Obviously, the Blackhawks want to be careful with how much they ask of Crawford because concussions are tricky to deal with and every player responds differently to it.

His return comes at a time where the Blackhawks are slated to play seven games in 11 days after playing just two in the previous 10. Thursday marked the start of that stretch.

"He’ll tell us how he feels and we’ll go from there and make those decisions," Quenneville said.

The Blackhawks have been on record saying they prefer not to carry three goaltenders. But in this case it makes sense. At least in the short term.

Quenneville said Friday that the Blackhawks will reevaluate the situation at the end of the weekend following the beginning of a busy stretch where they'll play three games in four days.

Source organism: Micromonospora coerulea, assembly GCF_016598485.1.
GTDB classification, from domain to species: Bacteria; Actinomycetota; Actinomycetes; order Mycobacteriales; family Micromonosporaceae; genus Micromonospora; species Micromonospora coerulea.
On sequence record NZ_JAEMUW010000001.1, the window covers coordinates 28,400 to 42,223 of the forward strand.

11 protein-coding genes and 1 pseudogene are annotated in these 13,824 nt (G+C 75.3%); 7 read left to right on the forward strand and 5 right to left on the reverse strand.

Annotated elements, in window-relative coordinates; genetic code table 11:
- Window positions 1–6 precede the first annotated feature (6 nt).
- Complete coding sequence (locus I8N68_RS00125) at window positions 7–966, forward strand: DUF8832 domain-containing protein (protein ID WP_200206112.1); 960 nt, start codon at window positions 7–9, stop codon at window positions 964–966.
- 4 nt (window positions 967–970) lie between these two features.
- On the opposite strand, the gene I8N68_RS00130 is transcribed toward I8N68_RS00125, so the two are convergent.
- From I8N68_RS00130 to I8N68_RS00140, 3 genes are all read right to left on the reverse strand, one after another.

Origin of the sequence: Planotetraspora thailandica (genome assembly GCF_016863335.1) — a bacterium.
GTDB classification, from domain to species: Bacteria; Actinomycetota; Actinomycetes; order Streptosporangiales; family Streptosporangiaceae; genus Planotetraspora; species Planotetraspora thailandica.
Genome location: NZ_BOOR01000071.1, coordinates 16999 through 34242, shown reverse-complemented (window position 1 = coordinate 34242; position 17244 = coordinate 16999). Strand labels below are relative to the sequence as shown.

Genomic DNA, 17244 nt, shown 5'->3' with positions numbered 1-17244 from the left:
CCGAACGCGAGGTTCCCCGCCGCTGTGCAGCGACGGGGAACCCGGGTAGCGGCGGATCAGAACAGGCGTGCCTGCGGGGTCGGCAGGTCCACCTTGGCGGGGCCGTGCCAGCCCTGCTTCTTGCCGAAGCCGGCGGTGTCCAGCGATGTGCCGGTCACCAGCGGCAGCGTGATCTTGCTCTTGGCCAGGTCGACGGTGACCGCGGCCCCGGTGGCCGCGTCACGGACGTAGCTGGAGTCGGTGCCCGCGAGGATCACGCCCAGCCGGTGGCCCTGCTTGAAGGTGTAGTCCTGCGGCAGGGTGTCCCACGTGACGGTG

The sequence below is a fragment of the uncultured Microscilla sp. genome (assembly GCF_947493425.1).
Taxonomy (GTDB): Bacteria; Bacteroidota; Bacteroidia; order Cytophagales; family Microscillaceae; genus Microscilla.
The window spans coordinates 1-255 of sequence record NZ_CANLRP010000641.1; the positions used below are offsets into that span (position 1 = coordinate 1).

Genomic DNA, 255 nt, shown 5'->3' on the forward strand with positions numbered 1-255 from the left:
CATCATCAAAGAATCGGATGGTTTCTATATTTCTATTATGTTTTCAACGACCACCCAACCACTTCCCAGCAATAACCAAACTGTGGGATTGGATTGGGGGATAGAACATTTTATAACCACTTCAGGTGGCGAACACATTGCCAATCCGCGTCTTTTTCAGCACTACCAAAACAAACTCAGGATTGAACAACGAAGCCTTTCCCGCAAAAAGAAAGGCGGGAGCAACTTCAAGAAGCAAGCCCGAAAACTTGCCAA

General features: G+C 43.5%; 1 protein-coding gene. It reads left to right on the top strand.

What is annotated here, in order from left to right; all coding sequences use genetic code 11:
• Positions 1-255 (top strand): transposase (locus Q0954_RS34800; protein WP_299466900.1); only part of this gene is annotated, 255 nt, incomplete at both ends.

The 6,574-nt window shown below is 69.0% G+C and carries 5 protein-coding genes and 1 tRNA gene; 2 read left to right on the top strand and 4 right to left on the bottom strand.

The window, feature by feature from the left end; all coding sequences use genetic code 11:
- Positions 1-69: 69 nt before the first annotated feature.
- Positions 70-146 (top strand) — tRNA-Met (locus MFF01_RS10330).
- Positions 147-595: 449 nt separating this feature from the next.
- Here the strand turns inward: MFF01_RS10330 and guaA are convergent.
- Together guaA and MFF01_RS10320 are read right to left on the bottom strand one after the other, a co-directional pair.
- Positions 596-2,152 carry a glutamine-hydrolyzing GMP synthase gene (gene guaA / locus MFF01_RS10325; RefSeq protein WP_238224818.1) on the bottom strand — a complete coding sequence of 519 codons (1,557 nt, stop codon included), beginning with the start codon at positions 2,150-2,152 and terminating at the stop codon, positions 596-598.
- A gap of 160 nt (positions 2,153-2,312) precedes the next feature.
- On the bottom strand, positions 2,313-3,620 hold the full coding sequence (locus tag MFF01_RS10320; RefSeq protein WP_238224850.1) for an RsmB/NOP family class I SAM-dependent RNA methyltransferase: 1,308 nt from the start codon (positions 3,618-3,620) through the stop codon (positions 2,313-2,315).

"Yeah, that’s the mindset," he said. "Let’s see how we handle these three in four and then we’ll address it."

Crawford is expected to start on Saturday in Columbus, making it his second start in three days. That's when they'll get a better sense of how he's handling things.

If it were up to him, Crawford said he feels he's prepared for it.

"Yeah, sure," Crawford said. "Why not? I've been working hard with [strength and conditioning coach Paul Goodman]. He's got me where I need to be, so I'm in shape right now. Why not?"

Hawks Talk Podcast: Thoughts on Corey Crawford's season debut


Hawks Talk Podcast: Thoughts on Corey Crawford's season debut

In the latest Hawks Talk Podcast, Pat Boyle, Jamal Mayers and Charlie Roumeliotis recap Corey Crawford’s season debut after missing nearly 10 months with a concussion.

Mayers talks about the Kitty system that Niklas Hjalmarsson and Vinnie Hinostroza probably dealt with in their returns to Chicago.

The guys also discuss what’s next for Crawford, the upcoming matchup against Artemi Panarin and the Columbus Blue Jackets, and the Blackhawks’ biggest areas for improvement.

Listen to the full podcast here or via the embedded player below, and be sure to subscribe, rate us and write a review!